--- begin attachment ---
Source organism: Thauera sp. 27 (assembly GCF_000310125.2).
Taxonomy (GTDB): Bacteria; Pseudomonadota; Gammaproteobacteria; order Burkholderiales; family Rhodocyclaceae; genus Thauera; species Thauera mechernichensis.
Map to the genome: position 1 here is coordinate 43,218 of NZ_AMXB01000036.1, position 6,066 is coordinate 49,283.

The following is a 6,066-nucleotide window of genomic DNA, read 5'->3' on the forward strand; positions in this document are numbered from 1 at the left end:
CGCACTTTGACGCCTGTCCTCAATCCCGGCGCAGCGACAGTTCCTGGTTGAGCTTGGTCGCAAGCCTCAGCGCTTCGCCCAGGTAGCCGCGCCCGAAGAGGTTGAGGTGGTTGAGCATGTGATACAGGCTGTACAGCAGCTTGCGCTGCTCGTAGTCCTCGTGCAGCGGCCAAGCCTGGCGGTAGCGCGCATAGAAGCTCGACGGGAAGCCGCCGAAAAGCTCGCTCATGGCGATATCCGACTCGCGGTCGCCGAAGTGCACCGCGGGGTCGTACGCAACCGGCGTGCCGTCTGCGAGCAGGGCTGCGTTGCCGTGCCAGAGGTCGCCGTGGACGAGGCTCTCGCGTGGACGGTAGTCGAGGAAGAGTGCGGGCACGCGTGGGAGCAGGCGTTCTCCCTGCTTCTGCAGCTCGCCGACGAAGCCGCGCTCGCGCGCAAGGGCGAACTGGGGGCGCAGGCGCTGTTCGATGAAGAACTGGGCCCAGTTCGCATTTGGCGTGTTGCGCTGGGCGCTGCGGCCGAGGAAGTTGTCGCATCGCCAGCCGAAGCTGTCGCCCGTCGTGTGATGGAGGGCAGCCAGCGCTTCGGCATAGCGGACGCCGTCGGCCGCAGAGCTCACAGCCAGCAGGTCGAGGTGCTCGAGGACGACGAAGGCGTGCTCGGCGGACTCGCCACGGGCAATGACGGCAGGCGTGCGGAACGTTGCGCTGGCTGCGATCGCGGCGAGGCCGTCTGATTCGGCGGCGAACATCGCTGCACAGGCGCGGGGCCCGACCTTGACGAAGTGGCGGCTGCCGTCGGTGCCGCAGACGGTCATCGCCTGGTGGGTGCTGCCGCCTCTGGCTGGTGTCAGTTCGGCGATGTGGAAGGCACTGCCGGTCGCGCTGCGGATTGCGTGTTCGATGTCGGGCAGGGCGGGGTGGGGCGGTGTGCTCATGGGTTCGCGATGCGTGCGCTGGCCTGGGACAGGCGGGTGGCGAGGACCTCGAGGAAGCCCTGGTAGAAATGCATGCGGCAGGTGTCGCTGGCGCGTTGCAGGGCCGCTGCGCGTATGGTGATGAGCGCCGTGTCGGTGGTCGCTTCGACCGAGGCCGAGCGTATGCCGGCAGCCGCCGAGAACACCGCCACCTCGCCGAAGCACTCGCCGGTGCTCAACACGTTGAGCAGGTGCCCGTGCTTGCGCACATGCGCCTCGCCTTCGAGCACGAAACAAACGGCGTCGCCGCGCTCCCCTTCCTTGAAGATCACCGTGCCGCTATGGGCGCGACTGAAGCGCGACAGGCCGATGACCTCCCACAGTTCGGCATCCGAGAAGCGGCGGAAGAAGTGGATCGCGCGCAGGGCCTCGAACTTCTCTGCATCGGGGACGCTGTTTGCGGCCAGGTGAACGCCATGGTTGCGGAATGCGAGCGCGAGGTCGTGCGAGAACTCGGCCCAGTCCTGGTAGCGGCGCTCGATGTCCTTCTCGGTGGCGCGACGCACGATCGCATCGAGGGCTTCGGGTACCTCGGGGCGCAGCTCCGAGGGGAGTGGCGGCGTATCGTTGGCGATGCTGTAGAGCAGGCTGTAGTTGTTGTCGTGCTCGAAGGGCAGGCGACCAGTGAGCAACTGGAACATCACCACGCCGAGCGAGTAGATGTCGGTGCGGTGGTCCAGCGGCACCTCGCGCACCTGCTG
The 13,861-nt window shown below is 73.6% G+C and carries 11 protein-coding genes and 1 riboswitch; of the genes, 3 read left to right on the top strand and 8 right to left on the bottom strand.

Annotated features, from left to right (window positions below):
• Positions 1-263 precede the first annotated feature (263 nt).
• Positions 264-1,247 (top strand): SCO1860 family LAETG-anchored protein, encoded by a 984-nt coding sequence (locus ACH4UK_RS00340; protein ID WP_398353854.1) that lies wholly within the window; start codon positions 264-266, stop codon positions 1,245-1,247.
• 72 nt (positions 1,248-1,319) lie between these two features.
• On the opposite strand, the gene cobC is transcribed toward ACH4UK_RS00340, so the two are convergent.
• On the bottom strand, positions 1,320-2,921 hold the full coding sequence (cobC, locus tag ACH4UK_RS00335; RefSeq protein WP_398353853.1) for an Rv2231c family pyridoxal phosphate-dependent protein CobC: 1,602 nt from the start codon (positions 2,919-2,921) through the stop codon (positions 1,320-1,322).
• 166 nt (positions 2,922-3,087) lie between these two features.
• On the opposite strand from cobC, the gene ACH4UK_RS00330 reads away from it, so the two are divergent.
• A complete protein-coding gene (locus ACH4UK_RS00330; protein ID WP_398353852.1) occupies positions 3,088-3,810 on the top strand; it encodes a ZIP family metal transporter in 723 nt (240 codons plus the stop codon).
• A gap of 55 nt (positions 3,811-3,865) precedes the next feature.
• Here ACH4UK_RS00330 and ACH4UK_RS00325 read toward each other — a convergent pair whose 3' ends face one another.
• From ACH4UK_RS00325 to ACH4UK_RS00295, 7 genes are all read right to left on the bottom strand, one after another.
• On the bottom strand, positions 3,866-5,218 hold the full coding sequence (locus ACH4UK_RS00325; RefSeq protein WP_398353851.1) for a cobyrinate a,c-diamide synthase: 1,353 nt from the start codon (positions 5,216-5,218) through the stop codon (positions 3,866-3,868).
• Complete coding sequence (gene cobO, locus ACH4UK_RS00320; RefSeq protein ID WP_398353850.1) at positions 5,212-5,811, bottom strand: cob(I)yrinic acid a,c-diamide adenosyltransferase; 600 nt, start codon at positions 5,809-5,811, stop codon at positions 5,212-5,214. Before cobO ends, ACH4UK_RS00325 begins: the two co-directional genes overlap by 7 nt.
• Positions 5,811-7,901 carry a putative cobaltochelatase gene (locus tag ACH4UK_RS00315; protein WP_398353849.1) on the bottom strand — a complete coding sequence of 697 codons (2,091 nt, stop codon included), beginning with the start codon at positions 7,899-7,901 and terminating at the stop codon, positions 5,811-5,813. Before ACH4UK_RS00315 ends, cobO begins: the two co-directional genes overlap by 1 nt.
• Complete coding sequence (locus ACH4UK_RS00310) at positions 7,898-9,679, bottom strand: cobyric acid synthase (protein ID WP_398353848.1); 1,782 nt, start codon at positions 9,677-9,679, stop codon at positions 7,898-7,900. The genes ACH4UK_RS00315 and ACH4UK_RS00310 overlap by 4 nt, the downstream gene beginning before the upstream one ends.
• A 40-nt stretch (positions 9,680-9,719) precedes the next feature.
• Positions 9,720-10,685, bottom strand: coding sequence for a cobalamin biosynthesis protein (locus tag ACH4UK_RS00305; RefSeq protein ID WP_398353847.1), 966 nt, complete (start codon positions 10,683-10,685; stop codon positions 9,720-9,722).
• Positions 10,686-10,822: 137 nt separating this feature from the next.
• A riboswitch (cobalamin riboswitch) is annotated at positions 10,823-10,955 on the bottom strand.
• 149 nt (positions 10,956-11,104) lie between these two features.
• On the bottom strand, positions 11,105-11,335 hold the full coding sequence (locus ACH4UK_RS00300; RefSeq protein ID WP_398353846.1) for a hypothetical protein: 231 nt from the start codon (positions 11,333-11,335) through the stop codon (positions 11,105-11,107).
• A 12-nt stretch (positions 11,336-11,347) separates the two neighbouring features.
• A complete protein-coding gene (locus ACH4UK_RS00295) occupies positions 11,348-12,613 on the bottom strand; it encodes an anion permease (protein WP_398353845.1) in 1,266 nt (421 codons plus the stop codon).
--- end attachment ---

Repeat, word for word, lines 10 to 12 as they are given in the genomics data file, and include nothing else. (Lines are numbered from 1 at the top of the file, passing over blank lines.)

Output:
• 72 nt (positions 1,248-1,319) lie between these two features.
• On the opposite strand, the gene cobC is transcribed toward ACH4UK_RS00340, so the two are convergent.
• On the bottom strand, positions 1,320-2,921 hold the full coding sequence (cobC, locus tag ACH4UK_RS00335; RefSeq protein WP_398353853.1) for an Rv2231c family pyridoxal phosphate-dependent protein CobC: 1,602 nt from the start codon (positions 2,919-2,921) through the stop codon (positions 1,320-1,322).